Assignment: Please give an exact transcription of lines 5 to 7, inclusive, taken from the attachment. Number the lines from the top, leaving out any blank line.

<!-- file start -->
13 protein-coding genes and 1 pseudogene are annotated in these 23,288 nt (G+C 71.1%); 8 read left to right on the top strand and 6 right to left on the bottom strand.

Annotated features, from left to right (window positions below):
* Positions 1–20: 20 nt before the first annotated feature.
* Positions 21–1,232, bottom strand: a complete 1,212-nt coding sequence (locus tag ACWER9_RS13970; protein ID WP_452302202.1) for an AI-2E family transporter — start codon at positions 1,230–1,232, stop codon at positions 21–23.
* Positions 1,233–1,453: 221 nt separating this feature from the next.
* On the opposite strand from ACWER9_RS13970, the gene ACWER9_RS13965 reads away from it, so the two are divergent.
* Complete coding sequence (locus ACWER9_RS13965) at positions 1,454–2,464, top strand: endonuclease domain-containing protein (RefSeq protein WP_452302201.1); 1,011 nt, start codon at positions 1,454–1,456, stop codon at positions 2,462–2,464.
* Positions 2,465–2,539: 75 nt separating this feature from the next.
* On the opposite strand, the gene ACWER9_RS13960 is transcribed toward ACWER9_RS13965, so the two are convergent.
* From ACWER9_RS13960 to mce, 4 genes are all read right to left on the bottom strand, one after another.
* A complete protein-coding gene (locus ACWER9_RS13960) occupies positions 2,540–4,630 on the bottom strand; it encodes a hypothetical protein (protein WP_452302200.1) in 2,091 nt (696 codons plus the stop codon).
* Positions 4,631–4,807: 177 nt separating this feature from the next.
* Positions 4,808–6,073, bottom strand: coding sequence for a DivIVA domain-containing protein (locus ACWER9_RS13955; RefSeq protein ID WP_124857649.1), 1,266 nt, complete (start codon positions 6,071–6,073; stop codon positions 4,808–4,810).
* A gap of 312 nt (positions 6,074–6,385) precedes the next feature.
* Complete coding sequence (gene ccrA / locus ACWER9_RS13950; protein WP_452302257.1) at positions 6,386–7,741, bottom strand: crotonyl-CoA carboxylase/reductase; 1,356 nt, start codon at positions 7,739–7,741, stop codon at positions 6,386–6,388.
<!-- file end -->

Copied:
* Positions 1,233–1,453: 221 nt separating this feature from the next.
* On the opposite strand from ACWER9_RS13970, the gene ACWER9_RS13965 reads away from it, so the two are divergent.
* Complete coding sequence (locus ACWER9_RS13965) at positions 1,454–2,464, top strand: endonuclease domain-containing protein (RefSeq protein WP_452302201.1); 1,011 nt, start codon at positions 1,454–1,456, stop codon at positions 2,462–2,464.